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What Is Arachidonic Acid?

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Arachidonic acid is an omega-6 unsaturated fatty acid your body requires to function properly. The National Institutes of Health reports that this fatty acid can be made in the body if you consume adequate amounts of linoleic acid in your diet. Though your body requires arachidonic acid, getting too much of this essential nutrient could be problematic.

Why It's Needed

Arachidonic acid is essential for your brain, liver, and organs, according to the National institutes of Health. A study published in 2013 in the American Journal of Cell Physiology reports that arachidonic acid appears to help increase muscle mass, and a study published in 2012 in the Journal of Clinical Psychopharmacology found that arachidonic acid supplementation, when combined with docosahexaenoic acid (DHA), helps improve social interaction in people with autism spectrum disorders.

How Your Body Makes It

If you're getting plenty of linoleic acid in your diet, your body can make arachidonic acid. First, linoleic acid, abundant in vegetable oils, is broken down into gamma-linolenic acid (GLA). GLA is then converted to arachidonic acid, according to the University of Maryland Medical Center. The University of Maryland Medical Center also notes that GLA is also found in evening primrose oil, black current seed oil, and borage oil.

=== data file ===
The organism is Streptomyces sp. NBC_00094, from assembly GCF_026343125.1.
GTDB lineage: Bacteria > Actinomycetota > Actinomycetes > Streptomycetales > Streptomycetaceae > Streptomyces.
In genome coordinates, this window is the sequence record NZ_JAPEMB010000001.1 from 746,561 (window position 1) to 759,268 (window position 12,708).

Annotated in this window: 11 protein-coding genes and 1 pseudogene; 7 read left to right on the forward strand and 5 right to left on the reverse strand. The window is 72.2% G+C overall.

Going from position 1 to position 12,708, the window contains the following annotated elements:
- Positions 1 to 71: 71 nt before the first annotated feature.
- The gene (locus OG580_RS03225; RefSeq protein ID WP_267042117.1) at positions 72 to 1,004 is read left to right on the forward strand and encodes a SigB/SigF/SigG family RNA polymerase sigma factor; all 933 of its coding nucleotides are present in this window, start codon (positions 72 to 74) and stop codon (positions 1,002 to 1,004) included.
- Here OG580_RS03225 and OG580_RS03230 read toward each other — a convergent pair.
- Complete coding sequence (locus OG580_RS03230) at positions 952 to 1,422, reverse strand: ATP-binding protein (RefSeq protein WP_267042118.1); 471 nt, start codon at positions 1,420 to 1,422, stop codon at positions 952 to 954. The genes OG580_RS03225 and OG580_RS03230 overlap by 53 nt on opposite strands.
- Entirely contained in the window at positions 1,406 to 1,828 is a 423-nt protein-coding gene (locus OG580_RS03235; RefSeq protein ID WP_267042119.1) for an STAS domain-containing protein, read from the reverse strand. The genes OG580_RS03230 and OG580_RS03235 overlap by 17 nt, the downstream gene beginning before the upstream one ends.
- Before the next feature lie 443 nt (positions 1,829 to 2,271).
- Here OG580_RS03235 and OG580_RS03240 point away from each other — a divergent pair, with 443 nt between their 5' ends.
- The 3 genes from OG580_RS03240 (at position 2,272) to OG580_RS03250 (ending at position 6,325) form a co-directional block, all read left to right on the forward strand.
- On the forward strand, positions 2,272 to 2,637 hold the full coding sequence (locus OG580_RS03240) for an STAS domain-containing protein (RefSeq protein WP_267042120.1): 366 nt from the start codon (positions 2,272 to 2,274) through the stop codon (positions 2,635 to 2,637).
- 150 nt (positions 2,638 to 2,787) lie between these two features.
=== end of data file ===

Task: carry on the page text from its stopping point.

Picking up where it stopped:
Food Sources of Arachidonic Acid

While your body can make arachidonic acid from linoleic acid and GLA, you can also get it by eating foods that are rich in arachidonic acid -- or taking arachidonic acid supplements. Meat, eggs, and some fish contain arachidonic acid, notes the American Heart Association. Chicken is also a source or this essential fatty acid, notes the National Cancer Institute.

Potential Health Concerns

Getting too much arachidonic acid in your diet could be problematic. The University of Maryland Medical Center and the American Heart Association both say that arachidonic acid promotes inflammation, which can increase your risk for heart disease. However, if you're getting plenty of omega-3 fatty acids -- abundant in coldwater fish, flax seeds, soybeans, walnuts, pumpkin seeds, canola oil, and other plant-based oils -- exercising regularly, maintaining a healthy weight, and limiting saturated fat, trans fat, dietary cholesterol, and sodium in your diet your heart-disease risks should stay low.

How Much Should I Eat?

There is no recommended dietary allowance, or RDA, for arachidonic acid. However, the Institute of Medicine established an adequate intake level for linoleic acid, which is converted to arachidonic acid in your body, of 11 to 12 grams daily for women and 14 to 17 grams per day for men, depending on age. Linoleic acid is found in seeds, nuts, and plant-based oils like corn, soybean, safflower, sunflower and canola oils, notes Harvard School of Public Health.


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An experienced health, nutrition and fitness writer, Erin Coleman is a registered and licensed dietitian and holds a dietetics degree from the University of Wisconsin-Madison. She also has worked as a clinical dietitian and health educator in outpatient settings. Erin's work is published on popular health websites, such as and

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